* 2012/13 revenue, EBIT margin forecasts cut
* Announces plans to close 125 stores
* Says turnaround will take longer
* Shares drop as much as 13 percent
(Adds CEO, investor comments)
By Shida Chayesteh and Mia Shanley
COPENHAGEN, Jan 9 Danish luxury stereo and
television maker Bang & Olufsen (B&O) cut its outlook
for the year and said it will close up to 125 stores mainly in
Europe due to weak sales in the region.
Pretax profit in Bang & Olufsen's September to November
quarter was 23 million Danish crowns ($4.03 million), well below
an average 65.5 million crown forecast in a Reuters poll of
analysts and down from 40.8 million crowns the previous year,
sending the shares down as much as 13 percent.
The luxury goods sector has been struggling with Europe's
long-running debt crisis in recent quarters though strong demand
from emerging markets has offset some of the pain.
B&O though, has also been hit by a revamp of its
distribution network in Brazil and China, two of its most
"Now we are going in and taking over all the stores
ourselves in China, so we are really doing as much as we can,"
Chief Executive Tue Mantoni told Reuters. "The short-term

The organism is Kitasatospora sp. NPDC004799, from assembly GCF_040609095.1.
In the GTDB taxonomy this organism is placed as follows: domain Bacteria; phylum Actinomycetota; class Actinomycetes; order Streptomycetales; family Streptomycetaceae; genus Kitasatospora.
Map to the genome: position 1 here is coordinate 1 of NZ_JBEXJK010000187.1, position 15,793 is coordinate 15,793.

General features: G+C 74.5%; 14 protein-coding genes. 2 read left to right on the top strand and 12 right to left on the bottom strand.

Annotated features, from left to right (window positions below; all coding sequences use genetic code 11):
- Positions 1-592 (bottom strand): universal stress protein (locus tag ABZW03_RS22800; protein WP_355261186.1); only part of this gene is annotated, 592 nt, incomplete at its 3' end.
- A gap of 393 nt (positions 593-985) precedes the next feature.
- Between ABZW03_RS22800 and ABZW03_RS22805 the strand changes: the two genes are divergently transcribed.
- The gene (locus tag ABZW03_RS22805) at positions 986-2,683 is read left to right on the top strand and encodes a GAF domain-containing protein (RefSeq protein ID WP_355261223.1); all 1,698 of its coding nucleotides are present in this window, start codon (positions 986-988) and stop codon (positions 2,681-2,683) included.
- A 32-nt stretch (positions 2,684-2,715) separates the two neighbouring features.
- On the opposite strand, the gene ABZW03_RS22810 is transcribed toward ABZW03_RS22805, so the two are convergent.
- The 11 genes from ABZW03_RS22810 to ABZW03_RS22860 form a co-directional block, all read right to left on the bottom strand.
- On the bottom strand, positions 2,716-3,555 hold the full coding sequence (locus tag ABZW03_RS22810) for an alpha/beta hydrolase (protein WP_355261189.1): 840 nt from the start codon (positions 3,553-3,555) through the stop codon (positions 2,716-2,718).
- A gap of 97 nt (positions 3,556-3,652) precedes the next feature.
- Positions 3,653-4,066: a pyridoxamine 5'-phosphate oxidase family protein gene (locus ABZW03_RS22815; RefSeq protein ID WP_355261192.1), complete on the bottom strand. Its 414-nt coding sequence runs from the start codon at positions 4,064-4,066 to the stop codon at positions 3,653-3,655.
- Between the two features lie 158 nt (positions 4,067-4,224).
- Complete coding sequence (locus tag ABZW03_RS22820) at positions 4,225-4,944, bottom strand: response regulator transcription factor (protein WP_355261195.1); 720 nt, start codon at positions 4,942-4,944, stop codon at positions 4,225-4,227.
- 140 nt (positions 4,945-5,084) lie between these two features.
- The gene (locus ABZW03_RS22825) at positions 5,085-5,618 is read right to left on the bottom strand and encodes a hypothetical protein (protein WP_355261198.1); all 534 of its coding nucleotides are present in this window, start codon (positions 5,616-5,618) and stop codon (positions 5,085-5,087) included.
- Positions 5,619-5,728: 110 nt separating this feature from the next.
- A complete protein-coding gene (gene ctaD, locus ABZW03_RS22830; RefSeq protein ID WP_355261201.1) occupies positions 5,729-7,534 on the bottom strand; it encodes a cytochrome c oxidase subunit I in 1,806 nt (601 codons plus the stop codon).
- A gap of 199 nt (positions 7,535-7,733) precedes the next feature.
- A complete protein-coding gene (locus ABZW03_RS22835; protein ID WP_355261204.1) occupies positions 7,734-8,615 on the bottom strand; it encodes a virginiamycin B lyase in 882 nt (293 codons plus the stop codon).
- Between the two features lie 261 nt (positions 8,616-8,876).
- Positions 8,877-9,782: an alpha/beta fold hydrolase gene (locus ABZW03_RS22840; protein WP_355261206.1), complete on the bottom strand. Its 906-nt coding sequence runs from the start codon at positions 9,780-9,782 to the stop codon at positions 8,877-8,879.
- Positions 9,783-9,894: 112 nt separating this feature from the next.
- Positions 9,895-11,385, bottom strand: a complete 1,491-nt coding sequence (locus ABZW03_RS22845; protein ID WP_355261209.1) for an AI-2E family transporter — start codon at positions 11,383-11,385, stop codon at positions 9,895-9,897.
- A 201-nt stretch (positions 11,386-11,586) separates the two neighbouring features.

negative impact is the result of all that we are doing."
Having previously said it expected double-digit sales growth
in its 2012/13 year, on Wednesday the firm said it expected
revenue to exceed the 3.0 billion crowns it made in the previous
year, without giving further detail.
"We would have liked to see higher sales in Europe," Mantoni
told analysts on a call.
B&O shares were down 9.8 percent at 64.50 crowns at 1154 GMT
compared with a marginal fall in the local mid-cap index
"It's disappointing. It was in this quarter we should have
started to see that they really were back on the growth track
with the double-digit (revenue) growth, and it is far from that
at 5.5 percent," said Soren Lontoft Hansen, analyst at Sydbank.
Reuters data shows that B&O stock trades on a forward
12-month price-to-earnings ratio of 27, more than twice a sector
average of 13 for consumer electronic peers in Europe.
The company's biggest investor, Delta Lloyd Asset
Management, said the market environment was tough but that it
remained convinced Mantoni, who took the reins in 2011, could
turn the company around.
"It is not a dead brand," Angus Steel, senior portfolio
manager at Delta told Reuters, pointing to healthy growth in
demand for sound systems for the automotive sector.
"In the medium term context, margins should stabilise at a
high level... Growth markets such as the U.S. are very
underestimated. It is not just about China," Steel said.
Delta has a roughly 15 percent stake in the company.
B&O expects its EBIT margin to remain positive compared to
its previous forecast of an improvement over 2011/12's operating
margin of 4.1 percent.
It expects its turnaround plan would now one year longer
than originally anticipated.
($1 = 5.7097 Danish crowns)
(Additional reporting by Simon Johnson; Editing by Elaine